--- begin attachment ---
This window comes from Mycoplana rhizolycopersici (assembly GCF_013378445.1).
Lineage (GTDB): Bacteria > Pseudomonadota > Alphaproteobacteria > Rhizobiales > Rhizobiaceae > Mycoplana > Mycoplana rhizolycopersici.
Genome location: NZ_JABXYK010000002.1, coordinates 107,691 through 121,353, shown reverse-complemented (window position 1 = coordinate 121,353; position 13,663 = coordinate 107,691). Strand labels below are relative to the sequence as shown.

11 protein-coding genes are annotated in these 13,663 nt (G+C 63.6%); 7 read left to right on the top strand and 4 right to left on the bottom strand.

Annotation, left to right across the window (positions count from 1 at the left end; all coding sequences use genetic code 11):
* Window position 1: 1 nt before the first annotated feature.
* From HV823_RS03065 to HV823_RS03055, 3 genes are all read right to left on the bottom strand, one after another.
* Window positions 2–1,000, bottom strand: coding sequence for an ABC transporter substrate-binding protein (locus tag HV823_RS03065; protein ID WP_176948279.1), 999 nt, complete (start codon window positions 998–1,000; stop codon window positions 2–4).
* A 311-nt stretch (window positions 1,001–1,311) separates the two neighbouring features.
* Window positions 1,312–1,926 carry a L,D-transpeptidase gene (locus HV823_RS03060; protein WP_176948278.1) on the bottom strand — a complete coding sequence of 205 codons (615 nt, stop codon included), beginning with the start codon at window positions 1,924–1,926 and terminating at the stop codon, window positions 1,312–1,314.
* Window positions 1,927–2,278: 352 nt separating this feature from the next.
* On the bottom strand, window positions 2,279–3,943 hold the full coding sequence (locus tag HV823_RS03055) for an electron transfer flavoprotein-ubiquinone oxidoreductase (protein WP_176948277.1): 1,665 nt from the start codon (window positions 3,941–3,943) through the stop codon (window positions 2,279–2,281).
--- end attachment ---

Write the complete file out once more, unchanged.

This window comes from Mycoplana rhizolycopersici (assembly GCF_013378445.1).
Lineage (GTDB): Bacteria > Pseudomonadota > Alphaproteobacteria > Rhizobiales > Rhizobiaceae > Mycoplana > Mycoplana rhizolycopersici.
Genome location: NZ_JABXYK010000002.1, coordinates 107,691 through 121,353, shown reverse-complemented (window position 1 = coordinate 121,353; position 13,663 = coordinate 107,691). Strand labels below are relative to the sequence as shown.

11 protein-coding genes are annotated in these 13,663 nt (G+C 63.6%); 7 read left to right on the top strand and 4 right to left on the bottom strand.

Annotation, left to right across the window (positions count from 1 at the left end; all coding sequences use genetic code 11):
* Window position 1: 1 nt before the first annotated feature.
* From HV823_RS03065 to HV823_RS03055, 3 genes are all read right to left on the bottom strand, one after another.
* Window positions 2–1,000, bottom strand: coding sequence for an ABC transporter substrate-binding protein (locus tag HV823_RS03065; protein ID WP_176948279.1), 999 nt, complete (start codon window positions 998–1,000; stop codon window positions 2–4).
* A 311-nt stretch (window positions 1,001–1,311) separates the two neighbouring features.
* Window positions 1,312–1,926 carry a L,D-transpeptidase gene (locus HV823_RS03060; protein WP_176948278.1) on the bottom strand — a complete coding sequence of 205 codons (615 nt, stop codon included), beginning with the start codon at window positions 1,924–1,926 and terminating at the stop codon, window positions 1,312–1,314.
* Window positions 1,927–2,278: 352 nt separating this feature from the next.
* On the bottom strand, window positions 2,279–3,943 hold the full coding sequence (locus tag HV823_RS03055) for an electron transfer flavoprotein-ubiquinone oxidoreductase (protein WP_176948277.1): 1,665 nt from the start codon (window positions 3,941–3,943) through the stop codon (window positions 2,279–2,281).